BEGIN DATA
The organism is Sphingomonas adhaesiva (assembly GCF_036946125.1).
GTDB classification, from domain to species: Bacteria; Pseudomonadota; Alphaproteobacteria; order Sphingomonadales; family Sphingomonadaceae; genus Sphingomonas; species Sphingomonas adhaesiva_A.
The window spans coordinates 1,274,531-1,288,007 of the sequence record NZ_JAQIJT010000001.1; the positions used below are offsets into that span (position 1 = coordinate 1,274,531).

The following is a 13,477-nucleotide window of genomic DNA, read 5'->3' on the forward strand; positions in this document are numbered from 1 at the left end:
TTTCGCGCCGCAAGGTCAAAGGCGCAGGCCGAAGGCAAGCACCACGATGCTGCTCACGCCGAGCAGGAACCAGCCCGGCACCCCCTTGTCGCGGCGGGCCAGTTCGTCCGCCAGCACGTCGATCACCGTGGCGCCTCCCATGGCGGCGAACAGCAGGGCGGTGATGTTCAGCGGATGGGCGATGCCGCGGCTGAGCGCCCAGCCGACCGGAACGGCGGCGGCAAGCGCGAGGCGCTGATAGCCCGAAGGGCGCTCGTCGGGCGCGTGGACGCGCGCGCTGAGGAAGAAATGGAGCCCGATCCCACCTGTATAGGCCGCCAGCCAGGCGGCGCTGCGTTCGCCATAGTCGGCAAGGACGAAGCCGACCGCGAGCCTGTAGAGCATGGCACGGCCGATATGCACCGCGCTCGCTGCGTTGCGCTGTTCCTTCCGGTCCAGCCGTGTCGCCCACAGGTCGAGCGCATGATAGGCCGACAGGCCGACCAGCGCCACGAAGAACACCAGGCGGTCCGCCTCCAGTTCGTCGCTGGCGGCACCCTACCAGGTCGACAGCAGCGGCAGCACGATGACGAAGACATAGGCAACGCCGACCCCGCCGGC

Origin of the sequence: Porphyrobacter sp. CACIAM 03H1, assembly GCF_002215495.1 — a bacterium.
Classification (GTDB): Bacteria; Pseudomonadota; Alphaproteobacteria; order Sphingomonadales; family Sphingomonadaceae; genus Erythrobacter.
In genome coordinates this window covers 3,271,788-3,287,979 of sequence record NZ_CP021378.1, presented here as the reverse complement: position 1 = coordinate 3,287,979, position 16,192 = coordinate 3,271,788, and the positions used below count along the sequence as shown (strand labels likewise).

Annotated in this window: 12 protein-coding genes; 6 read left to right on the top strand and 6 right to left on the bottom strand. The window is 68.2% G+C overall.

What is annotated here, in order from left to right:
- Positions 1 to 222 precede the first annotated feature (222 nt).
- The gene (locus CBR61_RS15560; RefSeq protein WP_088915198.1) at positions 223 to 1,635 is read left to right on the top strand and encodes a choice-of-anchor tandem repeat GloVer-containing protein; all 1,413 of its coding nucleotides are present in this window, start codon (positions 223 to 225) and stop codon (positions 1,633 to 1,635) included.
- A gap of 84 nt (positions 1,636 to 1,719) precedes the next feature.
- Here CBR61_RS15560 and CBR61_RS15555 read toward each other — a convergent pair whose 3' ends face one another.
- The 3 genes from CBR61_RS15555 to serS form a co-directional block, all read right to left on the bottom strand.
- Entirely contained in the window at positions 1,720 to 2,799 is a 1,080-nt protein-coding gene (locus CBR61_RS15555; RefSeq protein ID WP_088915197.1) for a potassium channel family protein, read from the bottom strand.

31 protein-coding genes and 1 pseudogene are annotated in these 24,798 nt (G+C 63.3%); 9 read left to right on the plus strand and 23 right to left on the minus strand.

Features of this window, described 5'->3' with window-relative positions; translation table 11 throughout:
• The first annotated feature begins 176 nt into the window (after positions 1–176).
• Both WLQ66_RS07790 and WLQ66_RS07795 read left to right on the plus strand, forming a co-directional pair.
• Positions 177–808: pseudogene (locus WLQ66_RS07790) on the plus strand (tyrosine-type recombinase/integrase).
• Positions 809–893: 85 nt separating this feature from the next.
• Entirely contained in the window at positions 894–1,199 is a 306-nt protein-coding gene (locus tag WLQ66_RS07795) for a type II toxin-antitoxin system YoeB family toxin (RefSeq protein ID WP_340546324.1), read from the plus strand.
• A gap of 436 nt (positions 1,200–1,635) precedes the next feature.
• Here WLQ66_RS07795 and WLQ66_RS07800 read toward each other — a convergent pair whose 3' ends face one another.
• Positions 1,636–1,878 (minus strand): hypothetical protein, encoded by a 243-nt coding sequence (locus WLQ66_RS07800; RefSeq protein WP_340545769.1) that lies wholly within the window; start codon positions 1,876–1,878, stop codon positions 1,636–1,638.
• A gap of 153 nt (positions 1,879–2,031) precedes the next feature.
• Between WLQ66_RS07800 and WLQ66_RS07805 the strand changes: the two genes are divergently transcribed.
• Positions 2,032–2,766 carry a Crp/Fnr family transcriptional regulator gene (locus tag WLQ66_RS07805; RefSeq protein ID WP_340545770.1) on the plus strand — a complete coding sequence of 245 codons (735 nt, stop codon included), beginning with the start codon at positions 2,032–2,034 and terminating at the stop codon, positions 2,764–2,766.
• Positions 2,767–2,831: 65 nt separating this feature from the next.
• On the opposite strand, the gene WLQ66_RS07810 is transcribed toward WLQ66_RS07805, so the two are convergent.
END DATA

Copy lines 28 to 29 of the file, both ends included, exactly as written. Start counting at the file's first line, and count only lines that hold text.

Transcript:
• Between WLQ66_RS07800 and WLQ66_RS07805 the strand changes: the two genes are divergently transcribed.
• Positions 2,032–2,766 carry a Crp/Fnr family transcriptional regulator gene (locus tag WLQ66_RS07805; RefSeq protein ID WP_340545770.1) on the plus strand — a complete coding sequence of 245 codons (735 nt, stop codon included), beginning with the start codon at positions 2,032–2,034 and terminating at the stop codon, positions 2,764–2,766.